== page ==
VII. Beaufort.--- Following the coast downward, the next seaport of any importance is Beaufort, South Carolina. This place, situated on St. Helena Island, is accessible by two inlets, viz., the south channel of St. Helena Sound, in depth seventeen feet; the second inlet, of twenty feet, being the southeast channel of Port Royal entrance. Beaufort River has an average depth of sixteen feet at low water, to a point within two miles of the city, and nearly fifteen up to Beaufort. The entrance to this port is easier than that of Charleston, but as there are no railroad or river communications with the interior, the importance of the place as a port of entry is limited.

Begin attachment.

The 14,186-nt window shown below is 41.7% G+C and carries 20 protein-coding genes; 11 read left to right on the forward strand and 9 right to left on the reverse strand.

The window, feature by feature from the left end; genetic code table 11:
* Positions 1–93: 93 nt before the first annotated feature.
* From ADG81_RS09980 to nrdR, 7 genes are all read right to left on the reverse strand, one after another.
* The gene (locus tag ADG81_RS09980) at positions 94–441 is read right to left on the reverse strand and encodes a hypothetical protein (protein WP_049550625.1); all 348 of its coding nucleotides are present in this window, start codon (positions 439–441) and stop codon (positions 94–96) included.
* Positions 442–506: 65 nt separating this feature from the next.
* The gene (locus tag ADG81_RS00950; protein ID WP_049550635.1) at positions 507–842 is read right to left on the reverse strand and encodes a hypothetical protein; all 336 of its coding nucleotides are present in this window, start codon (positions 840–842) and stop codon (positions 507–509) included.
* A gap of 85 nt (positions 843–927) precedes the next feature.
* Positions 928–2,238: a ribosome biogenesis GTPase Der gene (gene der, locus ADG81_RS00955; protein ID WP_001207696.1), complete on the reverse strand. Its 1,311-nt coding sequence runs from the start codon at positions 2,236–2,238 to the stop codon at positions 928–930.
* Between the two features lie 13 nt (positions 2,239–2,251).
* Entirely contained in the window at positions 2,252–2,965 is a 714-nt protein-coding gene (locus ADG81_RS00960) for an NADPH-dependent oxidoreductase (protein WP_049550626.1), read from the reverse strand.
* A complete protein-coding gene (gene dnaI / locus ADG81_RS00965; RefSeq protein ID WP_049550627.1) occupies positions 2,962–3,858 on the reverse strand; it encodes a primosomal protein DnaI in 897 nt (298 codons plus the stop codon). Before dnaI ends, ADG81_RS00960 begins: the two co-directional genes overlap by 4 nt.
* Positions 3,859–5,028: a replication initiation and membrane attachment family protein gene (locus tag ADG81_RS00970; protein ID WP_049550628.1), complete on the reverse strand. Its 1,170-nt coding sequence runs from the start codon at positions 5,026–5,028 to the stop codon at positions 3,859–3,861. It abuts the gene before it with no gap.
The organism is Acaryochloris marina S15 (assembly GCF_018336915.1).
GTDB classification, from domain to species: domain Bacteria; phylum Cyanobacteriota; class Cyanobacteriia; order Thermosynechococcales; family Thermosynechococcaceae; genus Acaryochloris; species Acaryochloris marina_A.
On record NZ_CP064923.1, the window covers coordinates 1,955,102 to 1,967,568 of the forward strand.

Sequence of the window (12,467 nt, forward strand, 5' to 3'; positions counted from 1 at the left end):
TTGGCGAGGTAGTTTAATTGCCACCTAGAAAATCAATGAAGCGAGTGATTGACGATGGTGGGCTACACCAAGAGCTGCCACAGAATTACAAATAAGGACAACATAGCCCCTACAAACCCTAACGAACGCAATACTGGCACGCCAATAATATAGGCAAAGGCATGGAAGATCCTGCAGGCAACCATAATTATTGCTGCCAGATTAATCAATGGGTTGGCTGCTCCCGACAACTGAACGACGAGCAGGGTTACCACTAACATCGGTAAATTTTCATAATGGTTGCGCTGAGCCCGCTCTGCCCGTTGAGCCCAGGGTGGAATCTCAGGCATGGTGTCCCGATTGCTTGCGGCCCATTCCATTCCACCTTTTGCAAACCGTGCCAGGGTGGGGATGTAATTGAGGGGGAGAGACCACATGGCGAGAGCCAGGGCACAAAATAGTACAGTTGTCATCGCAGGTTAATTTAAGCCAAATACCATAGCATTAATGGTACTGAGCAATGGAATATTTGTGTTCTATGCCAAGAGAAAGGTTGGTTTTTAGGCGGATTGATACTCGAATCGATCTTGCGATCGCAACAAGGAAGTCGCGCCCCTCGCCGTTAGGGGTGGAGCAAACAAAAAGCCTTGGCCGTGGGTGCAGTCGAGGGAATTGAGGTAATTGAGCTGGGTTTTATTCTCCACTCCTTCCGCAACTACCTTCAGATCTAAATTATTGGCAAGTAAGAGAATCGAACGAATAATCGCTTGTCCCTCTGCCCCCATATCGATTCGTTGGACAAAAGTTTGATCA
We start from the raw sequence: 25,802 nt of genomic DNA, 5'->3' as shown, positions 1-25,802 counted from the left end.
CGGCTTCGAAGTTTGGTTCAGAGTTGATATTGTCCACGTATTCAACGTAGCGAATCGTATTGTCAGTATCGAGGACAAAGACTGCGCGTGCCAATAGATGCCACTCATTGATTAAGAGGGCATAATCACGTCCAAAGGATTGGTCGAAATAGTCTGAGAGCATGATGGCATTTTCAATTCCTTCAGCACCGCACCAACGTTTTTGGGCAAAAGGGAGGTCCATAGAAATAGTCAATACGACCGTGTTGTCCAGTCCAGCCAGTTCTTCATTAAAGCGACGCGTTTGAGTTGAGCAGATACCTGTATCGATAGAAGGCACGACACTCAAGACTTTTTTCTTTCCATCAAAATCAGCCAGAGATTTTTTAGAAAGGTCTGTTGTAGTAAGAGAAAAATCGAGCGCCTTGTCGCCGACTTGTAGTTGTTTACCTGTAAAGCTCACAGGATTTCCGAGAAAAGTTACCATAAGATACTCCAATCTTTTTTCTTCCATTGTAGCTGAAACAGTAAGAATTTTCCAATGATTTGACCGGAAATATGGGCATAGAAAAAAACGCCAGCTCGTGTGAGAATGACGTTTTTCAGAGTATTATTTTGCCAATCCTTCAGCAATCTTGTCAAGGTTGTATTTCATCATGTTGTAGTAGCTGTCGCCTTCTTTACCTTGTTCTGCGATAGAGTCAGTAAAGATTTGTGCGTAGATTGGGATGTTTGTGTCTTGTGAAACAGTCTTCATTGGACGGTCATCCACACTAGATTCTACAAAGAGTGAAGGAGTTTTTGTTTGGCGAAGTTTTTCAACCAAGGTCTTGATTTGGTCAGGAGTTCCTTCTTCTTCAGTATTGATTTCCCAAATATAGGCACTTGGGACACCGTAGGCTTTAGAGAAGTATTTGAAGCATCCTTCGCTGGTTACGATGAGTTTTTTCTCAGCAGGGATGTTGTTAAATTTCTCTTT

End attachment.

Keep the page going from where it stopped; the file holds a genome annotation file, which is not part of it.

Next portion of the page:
GEORGIA. VIII. Savannah.—The city of Savannah furnishes the next accessible harbor, to which there is a single entrance, with a depth of water of eleven feet at mean low water on the bar. At high water, vessels drawing fifteen feet can reach the city, and those drawing eighteen feet, can anchor within two miles of the city. Savannah is one of the most important southern Atlantic cities, having connection with the interior both by lines of railway and the Savannah River. The city is entirely surrounded by rice swamps; would be difficult of approach by land, and the entrance by sea is effectually guarded by Fort Pulaski, on Cockspur Island, under whose guns all vessels have to pass in entering. Fort Jackson is three miles below the city. Wassaw, not far from Savannah, is reached by an intricate entrance, with ten feet of water on the bar. The place has no connections nor importance, except its proximity to Savannah., Ossabaw Inlet, off the mouth of the Ogeechee River, has a depth of fourteen feet on the bar. St. Catharine's Channel has eight and half feet on the bar, and is not more than two hundred yards wide. Sapelo Inlet has from eighteen to twenty feet of water. These three channels lead to Sunbury and other insignificant places on the sounds, not connected by rail-road or navigable rivers with the interior. Darien, on the Altamalia River, has a single inlet, with thirteen feet on the bar, called Doboy Inlet. The place has no rail-road or other commercial connection with the inland towns.